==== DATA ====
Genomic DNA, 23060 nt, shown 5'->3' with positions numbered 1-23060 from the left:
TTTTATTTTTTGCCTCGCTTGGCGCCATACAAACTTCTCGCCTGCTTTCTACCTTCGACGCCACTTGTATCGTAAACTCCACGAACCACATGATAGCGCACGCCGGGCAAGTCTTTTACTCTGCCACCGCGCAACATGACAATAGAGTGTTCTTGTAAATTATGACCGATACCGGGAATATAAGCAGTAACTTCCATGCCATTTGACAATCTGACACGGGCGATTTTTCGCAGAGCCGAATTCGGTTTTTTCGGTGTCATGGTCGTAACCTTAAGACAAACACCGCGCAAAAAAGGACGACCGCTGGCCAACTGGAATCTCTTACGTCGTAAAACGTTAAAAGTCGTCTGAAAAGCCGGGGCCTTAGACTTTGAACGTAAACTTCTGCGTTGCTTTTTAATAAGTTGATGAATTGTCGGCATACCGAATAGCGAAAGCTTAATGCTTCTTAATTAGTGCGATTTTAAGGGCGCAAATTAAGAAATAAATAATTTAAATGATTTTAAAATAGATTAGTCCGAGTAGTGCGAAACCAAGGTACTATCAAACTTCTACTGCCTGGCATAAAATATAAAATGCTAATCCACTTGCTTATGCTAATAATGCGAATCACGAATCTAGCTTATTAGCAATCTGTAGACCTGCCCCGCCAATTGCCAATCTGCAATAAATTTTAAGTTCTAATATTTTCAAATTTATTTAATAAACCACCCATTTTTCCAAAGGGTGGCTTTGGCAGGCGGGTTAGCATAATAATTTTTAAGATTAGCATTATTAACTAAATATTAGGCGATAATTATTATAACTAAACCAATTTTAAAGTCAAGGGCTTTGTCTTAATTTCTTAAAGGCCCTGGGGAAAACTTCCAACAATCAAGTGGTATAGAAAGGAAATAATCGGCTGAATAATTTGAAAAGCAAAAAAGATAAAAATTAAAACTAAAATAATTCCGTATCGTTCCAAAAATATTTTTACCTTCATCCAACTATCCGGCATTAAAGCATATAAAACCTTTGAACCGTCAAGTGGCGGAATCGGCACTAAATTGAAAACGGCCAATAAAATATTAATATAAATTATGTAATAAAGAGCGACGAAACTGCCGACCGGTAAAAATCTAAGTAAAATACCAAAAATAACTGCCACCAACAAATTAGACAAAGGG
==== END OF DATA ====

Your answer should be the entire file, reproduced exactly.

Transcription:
Genomic DNA, 23060 nt, shown 5'->3' with positions numbered 1-23060 from the left:
TTTTATTTTTTGCCTCGCTTGGCGCCATACAAACTTCTCGCCTGCTTTCTACCTTCGACGCCACTTGTATCGTAAACTCCACGAACCACATGATAGCGCACGCCGGGCAAGTCTTTTACTCTGCCACCGCGCAACATGACAATAGAGTGTTCTTGTAAATTATGACCGATACCGGGAATATAAGCAGTAACTTCCATGCCATTTGACAATCTGACACGGGCGATTTTTCGCAGAGCCGAATTCGGTTTTTTCGGTGTCATGGTCGTAACCTTAAGACAAACACCGCGCAAAAAAGGACGACCGCTGGCCAACTGGAATCTCTTACGTCGTAAAACGTTAAAAGTCGTCTGAAAAGCCGGGGCCTTAGACTTTGAACGTAAACTTCTGCGTTGCTTTTTAATAAGTTGATGAATTGTCGGCATACCGAATAGCGAAAGCTTAATGCTTCTTAATTAGTGCGATTTTAAGGGCGCAAATTAAGAAATAAATAATTTAAATGATTTTAAAATAGATTAGTCCGAGTAGTGCGAAACCAAGGTACTATCAAACTTCTACTGCCTGGCATAAAATATAAAATGCTAATCCACTTGCTTATGCTAATAATGCGAATCACGAATCTAGCTTATTAGCAATCTGTAGACCTGCCCCGCCAATTGCCAATCTGCAATAAATTTTAAGTTCTAATATTTTCAAATTTATTTAATAAACCACCCATTTTTCCAAAGGGTGGCTTTGGCAGGCGGGTTAGCATAATAATTTTTAAGATTAGCATTATTAACTAAATATTAGGCGATAATTATTATAACTAAACCAATTTTAAAGTCAAGGGCTTTGTCTTAATTTCTTAAAGGCCCTGGGGAAAACTTCCAACAATCAAGTGGTATAGAAAGGAAATAATCGGCTGAATAATTTGAAAAGCAAAAAAGATAAAAATTAAAACTAAAATAATTCCGTATCGTTCCAAAAATATTTTTACCTTCATCCAACTATCCGGCATTAAAGCATATAAAACCTTTGAACCGTCAAGTGGCGGAATCGGCACTAAATTGAAAACGGCCAATAAAATATTAATATAAATTATGTAATAAAGAGCGACGAAACTGCCGACCGGTAAAAATCTAAGTAAAATACCAAAAATAACTGCCACCAACAAATTAGACAAAGGG